We develop a rigorous numerical method for periodic solutions of impulsive delay differential equations, as well as parameterized branches of periodic solutions. We are able to compute approximate periodic solutions to high precision and with computer-assisted proof, verify that these approximate solutions are close to true solutions with explicitly computable error bounds. As an application, we prove the existence of a global branch of periodic solutions in the pulse-harvested Hutchinson equation, connecting the state at carrying capacity in the absence of harvesting to the transcritical bifurcation at the extinction steady state.

... Bifurcation theory for periodic solutions of impulsive functional differential equations has undergone some new developments in recent years [5,7], but such results are only useful if one has computed a periodic solution to begin with. This is a main motivation for considering here the problem of computation and continuation of periodic solutions for impulsive delay differential equations. ...

... Methods for computer-assisted proofs of stability for linear impulsive delay differential equations has recently been accomplished [7] using Chebyshev spectral collocation techniques, and the approach we take here shares some similarities. The idea is as follows. ...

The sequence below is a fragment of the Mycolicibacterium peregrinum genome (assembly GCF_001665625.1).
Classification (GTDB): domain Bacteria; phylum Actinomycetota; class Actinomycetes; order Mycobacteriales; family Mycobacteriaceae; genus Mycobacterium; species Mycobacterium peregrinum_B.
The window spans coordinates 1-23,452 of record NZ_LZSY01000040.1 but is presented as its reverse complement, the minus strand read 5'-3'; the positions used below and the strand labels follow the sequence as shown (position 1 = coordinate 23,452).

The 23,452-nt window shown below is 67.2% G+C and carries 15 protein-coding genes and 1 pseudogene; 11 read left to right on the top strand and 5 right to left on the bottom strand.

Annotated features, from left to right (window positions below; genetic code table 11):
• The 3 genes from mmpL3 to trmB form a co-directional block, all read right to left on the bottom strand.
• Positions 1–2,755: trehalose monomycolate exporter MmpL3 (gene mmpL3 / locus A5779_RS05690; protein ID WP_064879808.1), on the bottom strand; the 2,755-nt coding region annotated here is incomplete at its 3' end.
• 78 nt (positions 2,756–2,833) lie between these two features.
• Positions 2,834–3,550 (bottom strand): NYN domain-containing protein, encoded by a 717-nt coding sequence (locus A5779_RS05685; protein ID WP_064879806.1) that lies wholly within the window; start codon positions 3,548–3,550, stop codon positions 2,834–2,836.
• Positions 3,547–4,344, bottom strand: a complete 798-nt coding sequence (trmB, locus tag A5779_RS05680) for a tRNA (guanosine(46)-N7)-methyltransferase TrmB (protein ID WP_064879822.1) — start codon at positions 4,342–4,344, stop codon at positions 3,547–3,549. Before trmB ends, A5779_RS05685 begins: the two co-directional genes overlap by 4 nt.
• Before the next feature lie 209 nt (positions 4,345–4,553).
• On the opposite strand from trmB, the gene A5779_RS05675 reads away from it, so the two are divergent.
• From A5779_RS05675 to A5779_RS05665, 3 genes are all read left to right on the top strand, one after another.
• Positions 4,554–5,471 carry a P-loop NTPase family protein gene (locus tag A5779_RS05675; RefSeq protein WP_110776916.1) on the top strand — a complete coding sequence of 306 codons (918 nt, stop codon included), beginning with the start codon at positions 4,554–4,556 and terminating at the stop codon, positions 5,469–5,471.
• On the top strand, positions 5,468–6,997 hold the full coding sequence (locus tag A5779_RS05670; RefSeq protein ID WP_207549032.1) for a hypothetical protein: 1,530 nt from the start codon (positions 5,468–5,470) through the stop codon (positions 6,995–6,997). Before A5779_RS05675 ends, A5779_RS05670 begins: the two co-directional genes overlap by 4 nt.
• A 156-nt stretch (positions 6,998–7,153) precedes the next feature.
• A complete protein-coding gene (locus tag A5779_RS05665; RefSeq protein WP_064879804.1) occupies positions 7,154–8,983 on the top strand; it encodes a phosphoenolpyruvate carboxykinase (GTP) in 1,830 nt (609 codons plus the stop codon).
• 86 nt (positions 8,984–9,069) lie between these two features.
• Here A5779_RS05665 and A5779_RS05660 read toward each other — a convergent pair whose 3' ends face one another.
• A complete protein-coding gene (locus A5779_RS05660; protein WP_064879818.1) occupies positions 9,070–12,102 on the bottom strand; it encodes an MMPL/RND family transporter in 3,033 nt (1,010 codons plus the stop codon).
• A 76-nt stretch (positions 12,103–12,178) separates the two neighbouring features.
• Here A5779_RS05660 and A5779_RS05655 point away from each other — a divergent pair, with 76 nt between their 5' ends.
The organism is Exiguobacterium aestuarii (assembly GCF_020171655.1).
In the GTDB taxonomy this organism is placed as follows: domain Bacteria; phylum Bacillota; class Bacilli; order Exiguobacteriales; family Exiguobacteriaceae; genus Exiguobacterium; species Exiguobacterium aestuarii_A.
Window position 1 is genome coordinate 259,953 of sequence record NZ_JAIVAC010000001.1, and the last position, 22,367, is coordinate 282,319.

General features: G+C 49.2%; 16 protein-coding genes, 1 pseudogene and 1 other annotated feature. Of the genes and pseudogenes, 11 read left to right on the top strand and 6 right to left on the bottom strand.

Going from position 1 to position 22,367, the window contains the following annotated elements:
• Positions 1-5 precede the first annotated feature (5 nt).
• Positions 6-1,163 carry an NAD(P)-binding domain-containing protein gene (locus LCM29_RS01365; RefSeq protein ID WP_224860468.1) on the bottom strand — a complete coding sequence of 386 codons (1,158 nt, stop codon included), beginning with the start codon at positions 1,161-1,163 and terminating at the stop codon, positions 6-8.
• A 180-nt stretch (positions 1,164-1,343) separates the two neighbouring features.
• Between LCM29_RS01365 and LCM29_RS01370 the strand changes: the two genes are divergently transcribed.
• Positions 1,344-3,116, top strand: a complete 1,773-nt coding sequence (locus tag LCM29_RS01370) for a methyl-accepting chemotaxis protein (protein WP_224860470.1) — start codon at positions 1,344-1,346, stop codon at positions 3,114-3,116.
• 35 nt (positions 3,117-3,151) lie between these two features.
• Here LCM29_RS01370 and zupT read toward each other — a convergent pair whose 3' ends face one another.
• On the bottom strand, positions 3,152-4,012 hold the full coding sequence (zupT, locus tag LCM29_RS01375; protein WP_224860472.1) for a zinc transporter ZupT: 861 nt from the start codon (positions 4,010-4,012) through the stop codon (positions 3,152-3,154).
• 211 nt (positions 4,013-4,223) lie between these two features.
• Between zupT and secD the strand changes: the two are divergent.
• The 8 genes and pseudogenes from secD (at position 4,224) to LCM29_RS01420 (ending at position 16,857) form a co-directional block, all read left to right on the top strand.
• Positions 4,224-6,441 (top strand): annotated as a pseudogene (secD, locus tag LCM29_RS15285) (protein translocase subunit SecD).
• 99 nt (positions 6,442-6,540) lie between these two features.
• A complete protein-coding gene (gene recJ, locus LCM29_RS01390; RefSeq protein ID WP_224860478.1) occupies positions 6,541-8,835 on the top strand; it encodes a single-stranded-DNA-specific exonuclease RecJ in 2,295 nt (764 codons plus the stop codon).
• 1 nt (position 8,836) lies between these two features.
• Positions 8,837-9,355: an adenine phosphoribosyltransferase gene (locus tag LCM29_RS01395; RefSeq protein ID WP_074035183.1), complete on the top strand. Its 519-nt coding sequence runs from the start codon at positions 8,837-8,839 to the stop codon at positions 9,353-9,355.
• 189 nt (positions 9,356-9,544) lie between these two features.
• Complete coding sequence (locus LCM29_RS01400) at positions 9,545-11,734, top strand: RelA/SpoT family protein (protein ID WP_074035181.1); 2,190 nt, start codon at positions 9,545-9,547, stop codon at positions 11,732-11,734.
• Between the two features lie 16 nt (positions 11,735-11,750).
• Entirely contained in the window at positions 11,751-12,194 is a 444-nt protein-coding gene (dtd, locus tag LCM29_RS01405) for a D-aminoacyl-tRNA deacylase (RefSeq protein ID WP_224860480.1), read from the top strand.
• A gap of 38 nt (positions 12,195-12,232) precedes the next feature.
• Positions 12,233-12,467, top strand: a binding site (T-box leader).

... Converting problems in nonlinear dynamics into zero-finding problems in sequence spaces is not a new idea. In the context of sequence spaces representing Chebyshev series coefficients, see [2,7,15,20] for a few recent applications. One solitary application of Chebyshev expansions in nonlinear impulsive dynamical systems we could find appears in [24], where it was used to generate a simplified approximation of an optimal control problem involving impulsive integrodifferential equations. ...

We develop a rigorous numerical method for periodic solutions of impulsive delay differential equations, as well as parameterized branches of periodic solutions. We are able to compute approximate periodic solutions to high precision and with computer-assisted proof, verify that these approximate solutions are close to true solutions with explicitly computable error bounds. As an application, we prove the existence of a global branch of periodic solutions in the pulse-harvested Hutchinson equation, connecting the state at carrying capacity in the absence of harvesting to the transcritical bifurcation at the extinction steady state.

... To accompany this publication we have implemented the numerical discretization of the monodromy operator in MATLAB. It can be found at the author's GitHub [9]. The implementation can handle arbitrary period p and delay q, provided these are integers. ...